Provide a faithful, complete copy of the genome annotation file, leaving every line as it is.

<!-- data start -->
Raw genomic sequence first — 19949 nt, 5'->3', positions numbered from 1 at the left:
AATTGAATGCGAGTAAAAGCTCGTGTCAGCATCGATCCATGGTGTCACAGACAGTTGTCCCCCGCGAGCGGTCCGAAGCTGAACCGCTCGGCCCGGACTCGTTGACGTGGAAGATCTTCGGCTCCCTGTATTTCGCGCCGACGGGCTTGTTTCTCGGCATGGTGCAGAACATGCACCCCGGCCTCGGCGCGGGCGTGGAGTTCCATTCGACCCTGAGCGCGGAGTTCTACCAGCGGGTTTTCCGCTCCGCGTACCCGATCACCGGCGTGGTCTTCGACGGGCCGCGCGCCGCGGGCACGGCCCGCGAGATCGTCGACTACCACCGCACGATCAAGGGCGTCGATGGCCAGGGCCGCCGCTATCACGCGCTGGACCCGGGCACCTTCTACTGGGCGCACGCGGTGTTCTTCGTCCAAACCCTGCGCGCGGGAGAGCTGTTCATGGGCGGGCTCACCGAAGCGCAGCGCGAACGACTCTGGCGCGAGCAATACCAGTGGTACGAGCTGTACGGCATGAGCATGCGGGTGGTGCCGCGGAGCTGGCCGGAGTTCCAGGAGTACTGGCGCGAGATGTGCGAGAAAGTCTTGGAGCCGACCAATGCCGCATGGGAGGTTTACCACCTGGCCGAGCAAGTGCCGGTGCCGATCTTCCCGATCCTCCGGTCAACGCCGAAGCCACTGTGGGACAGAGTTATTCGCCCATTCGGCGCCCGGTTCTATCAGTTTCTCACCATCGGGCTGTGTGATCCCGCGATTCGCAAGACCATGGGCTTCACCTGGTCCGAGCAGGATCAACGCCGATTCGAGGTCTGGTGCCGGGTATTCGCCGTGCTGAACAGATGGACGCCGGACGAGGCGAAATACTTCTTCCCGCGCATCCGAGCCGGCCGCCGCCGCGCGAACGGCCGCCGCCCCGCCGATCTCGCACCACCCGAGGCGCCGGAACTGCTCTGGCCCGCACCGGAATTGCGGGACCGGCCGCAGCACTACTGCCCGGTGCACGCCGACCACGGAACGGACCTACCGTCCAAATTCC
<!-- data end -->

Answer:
Raw genomic sequence first — 19949 nt, 5'->3', positions numbered from 1 at the left:
AATTGAATGCGAGTAAAAGCTCGTGTCAGCATCGATCCATGGTGTCACAGACAGTTGTCCCCCGCGAGCGGTCCGAAGCTGAACCGCTCGGCCCGGACTCGTTGACGTGGAAGATCTTCGGCTCCCTGTATTTCGCGCCGACGGGCTTGTTTCTCGGCATGGTGCAGAACATGCACCCCGGCCTCGGCGCGGGCGTGGAGTTCCATTCGACCCTGAGCGCGGAGTTCTACCAGCGGGTTTTCCGCTCCGCGTACCCGATCACCGGCGTGGTCTTCGACGGGCCGCGCGCCGCGGGCACGGCCCGCGAGATCGTCGACTACCACCGCACGATCAAGGGCGTCGATGGCCAGGGCCGCCGCTATCACGCGCTGGACCCGGGCACCTTCTACTGGGCGCACGCGGTGTTCTTCGTCCAAACCCTGCGCGCGGGAGAGCTGTTCATGGGCGGGCTCACCGAAGCGCAGCGCGAACGACTCTGGCGCGAGCAATACCAGTGGTACGAGCTGTACGGCATGAGCATGCGGGTGGTGCCGCGGAGCTGGCCGGAGTTCCAGGAGTACTGGCGCGAGATGTGCGAGAAAGTCTTGGAGCCGACCAATGCCGCATGGGAGGTTTACCACCTGGCCGAGCAAGTGCCGGTGCCGATCTTCCCGATCCTCCGGTCAACGCCGAAGCCACTGTGGGACAGAGTTATTCGCCCATTCGGCGCCCGGTTCTATCAGTTTCTCACCATCGGGCTGTGTGATCCCGCGATTCGCAAGACCATGGGCTTCACCTGGTCCGAGCAGGATCAACGCCGATTCGAGGTCTGGTGCCGGGTATTCGCCGTGCTGAACAGATGGACGCCGGACGAGGCGAAATACTTCTTCCCGCGCATCCGAGCCGGCCGCCGCCGCGCGAACGGCCGCCGCCCCGCCGATCTCGCACCACCCGAGGCGCCGGAACTGCTCTGGCCCGCACCGGAATTGCGGGACCGGCCGCAGCACTACTGCCCGGTGCACGCCGACCACGGAACGGACCTACCGTCCAAATTCC